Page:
[00:10:33] Yep. And it takes time and it takes work and it takes projects and it takes some failures and it takes us having that common heart to try again.
[00:10:47] Yes, definitely.
[00:10:49] And get better and improve and keep trying again and get better and improve. And each time we improve our process and our capacity to execute the project, we’re also improving our language.
[00:11:03] And it’s not that we’re getting better at communicating. You were already an adult, you were already good at communicating it’s that we’re getting better at communicating between us.
[00:11:12] And understanding kind of each other.
[00:11:16] Right. So what we’ve done is we’ve built this unique language. It’s a sub language of English. It’s the Anastasia/Lucas language.
[00:11:25] So between us, we have a common language. As we work together, as we break, as we bump heads, as we mess up and succeed, we start to understand better what it is that we’re saying to each other and understand it faster and smoother and cleaner.
[00:11:43] And that is actually a unique language. It’s not just communication. It is a unique language.
[00:11:51] And I agree with that, but to kind of expand on it, if this is true, especially larger communities, you know, I’m assuming there’ll be shifts and there’ll be people coming and people leaving the community.
[00:12:02] Yeah, of course. And just like the English language as a whole changes. So to does a unique, common community language.
[00:12:11] Yes, but what you just described to me, it’s kind of sounds like culture in a way too. And that’s how we define that unique communication and everything that it involves. I would probably call it culture, although, think there’s other elements to culture than just that communication piece and that uniqueness.
[00:12:32] And what kind of came to my mind, because you mentioned that it is that unique that we build it over time as we’re doing a project. And then if I leave and if somebody else joins you, there would be already a different language. But an interesting thought that came to my mind is that in the corporate, let’s say corporate culture.
[00:12:53] Which takes a while to build. And usually it’s that founding team or kind of early maybe there’s like a significant restructuring, but whatever that was that allowed the team to create that common language. And everybody in that environment understands like, what are the social norms and kind of how they are interacting with each other, right.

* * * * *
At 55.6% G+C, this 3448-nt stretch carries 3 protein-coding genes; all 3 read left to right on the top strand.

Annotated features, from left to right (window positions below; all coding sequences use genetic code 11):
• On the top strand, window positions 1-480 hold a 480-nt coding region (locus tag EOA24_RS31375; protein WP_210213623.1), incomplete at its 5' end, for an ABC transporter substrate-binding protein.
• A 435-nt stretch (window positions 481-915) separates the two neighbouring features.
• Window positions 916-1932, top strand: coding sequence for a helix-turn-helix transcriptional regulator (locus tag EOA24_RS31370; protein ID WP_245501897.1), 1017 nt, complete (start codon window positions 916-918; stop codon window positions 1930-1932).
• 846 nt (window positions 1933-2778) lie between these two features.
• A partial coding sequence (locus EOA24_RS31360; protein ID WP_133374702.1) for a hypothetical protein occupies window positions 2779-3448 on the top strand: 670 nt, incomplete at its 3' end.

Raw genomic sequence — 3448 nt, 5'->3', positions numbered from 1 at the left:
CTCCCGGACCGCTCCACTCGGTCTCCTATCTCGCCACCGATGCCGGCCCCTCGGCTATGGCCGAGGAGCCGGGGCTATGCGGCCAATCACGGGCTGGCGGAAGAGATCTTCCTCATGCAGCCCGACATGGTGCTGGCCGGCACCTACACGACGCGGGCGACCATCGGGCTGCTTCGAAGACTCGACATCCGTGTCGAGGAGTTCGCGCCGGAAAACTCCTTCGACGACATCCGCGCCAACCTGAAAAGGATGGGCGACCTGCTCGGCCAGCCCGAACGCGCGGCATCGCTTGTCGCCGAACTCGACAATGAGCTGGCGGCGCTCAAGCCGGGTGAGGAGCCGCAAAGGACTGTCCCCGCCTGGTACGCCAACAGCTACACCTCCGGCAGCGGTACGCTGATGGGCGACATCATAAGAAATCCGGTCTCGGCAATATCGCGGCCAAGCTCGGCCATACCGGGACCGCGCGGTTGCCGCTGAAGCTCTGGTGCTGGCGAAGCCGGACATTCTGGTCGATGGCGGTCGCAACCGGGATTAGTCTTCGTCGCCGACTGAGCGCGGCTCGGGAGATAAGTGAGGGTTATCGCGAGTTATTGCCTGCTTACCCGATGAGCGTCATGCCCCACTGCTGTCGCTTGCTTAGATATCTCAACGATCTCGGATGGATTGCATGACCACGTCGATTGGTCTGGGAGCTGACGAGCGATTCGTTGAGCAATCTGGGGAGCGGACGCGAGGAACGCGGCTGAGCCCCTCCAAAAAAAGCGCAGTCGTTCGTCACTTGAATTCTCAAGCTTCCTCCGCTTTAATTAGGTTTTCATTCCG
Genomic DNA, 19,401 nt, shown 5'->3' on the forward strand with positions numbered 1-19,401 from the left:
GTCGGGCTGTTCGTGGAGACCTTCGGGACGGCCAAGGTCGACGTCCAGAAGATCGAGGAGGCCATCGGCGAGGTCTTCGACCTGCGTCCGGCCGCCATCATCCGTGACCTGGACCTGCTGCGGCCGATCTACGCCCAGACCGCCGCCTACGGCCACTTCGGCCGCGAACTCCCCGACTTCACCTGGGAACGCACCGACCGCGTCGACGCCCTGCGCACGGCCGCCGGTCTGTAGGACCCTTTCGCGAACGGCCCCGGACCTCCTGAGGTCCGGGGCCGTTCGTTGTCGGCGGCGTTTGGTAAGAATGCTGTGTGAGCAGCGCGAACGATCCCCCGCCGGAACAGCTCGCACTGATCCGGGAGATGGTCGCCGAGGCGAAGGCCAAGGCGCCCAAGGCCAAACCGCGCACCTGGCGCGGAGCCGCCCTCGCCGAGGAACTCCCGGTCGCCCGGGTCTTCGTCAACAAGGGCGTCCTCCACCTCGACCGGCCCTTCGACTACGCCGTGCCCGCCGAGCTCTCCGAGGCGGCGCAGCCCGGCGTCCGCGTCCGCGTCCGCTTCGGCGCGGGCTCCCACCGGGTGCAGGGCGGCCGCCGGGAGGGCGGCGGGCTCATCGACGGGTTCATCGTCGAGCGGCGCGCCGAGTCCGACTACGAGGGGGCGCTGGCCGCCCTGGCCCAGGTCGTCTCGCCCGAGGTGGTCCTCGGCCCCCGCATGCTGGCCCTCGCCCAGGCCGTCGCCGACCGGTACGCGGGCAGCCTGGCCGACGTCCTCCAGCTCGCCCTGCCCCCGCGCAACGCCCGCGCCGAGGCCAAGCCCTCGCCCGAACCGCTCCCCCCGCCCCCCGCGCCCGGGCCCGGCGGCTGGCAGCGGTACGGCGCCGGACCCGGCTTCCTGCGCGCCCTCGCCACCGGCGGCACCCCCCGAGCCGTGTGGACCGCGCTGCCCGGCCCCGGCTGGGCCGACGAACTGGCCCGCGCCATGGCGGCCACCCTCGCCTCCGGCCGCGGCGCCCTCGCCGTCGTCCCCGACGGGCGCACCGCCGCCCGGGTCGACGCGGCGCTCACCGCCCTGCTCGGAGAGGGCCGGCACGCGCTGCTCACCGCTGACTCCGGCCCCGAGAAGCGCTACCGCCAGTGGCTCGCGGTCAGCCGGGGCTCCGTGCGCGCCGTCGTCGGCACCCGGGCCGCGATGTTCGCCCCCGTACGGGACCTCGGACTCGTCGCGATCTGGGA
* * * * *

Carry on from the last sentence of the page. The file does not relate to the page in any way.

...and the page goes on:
[00:13:14] In that particular then scenario, if an employee leaves and a new one comes in and there’s already existing culture, it is not like starting over. Right. They coming into an existing common language. Yes. They will add their own slight little elements and maybe the culture will shift gently, but it’s not a significant thing. And so I’m wondering.
[00:13:36] Yeah. So the new person has to learn the language.
[00:13:39] So they have to learn the language, but they bring in their own language with them too.
[00:13:45] There’s an opportunity to, to improve the community. Yeah.
[00:13:49] Yeah, this is super fascinating.
[00:13:52] And it’s not just the way we talk either. I mean, how many times have you heard the phrase that’s not how we do it here? That phrase actually refers to language, right? The way that we do things here is its own version of language.
[00:14:07] And that’s a troublesome when those norms that formed that common language is actually not serving the team or community, right.
[00:14:16] Could be, yeah. That it has to change
[00:14:19] That we’ve kind of point out in our tools is that, hey, there’s certain things, certain behaviors, certain norms that you have created together that actually, making you less effective basically, and making it more challenging for you. And so, yeah, so not always, I guess, the common language, if we’re talking about in your language of the elements of communities, not always what evolved is actually beneficial for the community.
[00:14:52] Yep. Or it was once beneficial and now it’s an artifact.
[00:14:57] And now that hasn’t because it hasn’t adapted to certain environmental changes or whatever it’s right.
[00:15:03] Yeah, that was super interesting, well, I started saying that how synergistic it is, right? The elements of community and, what I kind of define an inspiring team.
[00:15:15] But I also wanted to focus a little bit on some of the nuances and potential differences. Maybe doing this conversation, we’ll find that it’s not different at all, but kind of some of those elements that seem to me.
[00:15:26] We’re building common language.
[00:15:28] Yeah. But what is actually different? And one stood out to me, there’s just several, but one that I wanna start with is just the size, right?
[00:15:37] Because the way I define typically a team is always a small unit. It has to be around 10 people cuz the more it is, and it’s almost naturally starts to first of all, break into subgroup, sub teams, whatever you wanna call it. And then usually if it’s a combination of main teams, I call it more of like the organizational culture or something like that.
[00:15:59] But it constituents kind of this smaller teams, whereas community, whenever I heard that word, I always always thought of larger communities. I know that they can be smaller, but to me, just even when I hear word community, I always imagine, you know, minimum, I don’t know, 20, 30 people, maybe a hundred people or, more, right.
[00:16:19] You can have very large communities. And so I guess I wanna explore this idea of in the community, especially if it’s a larger community and they are, have a common kind of purpose and goals, and project does it then naturally happen that they break into smaller teams in the community?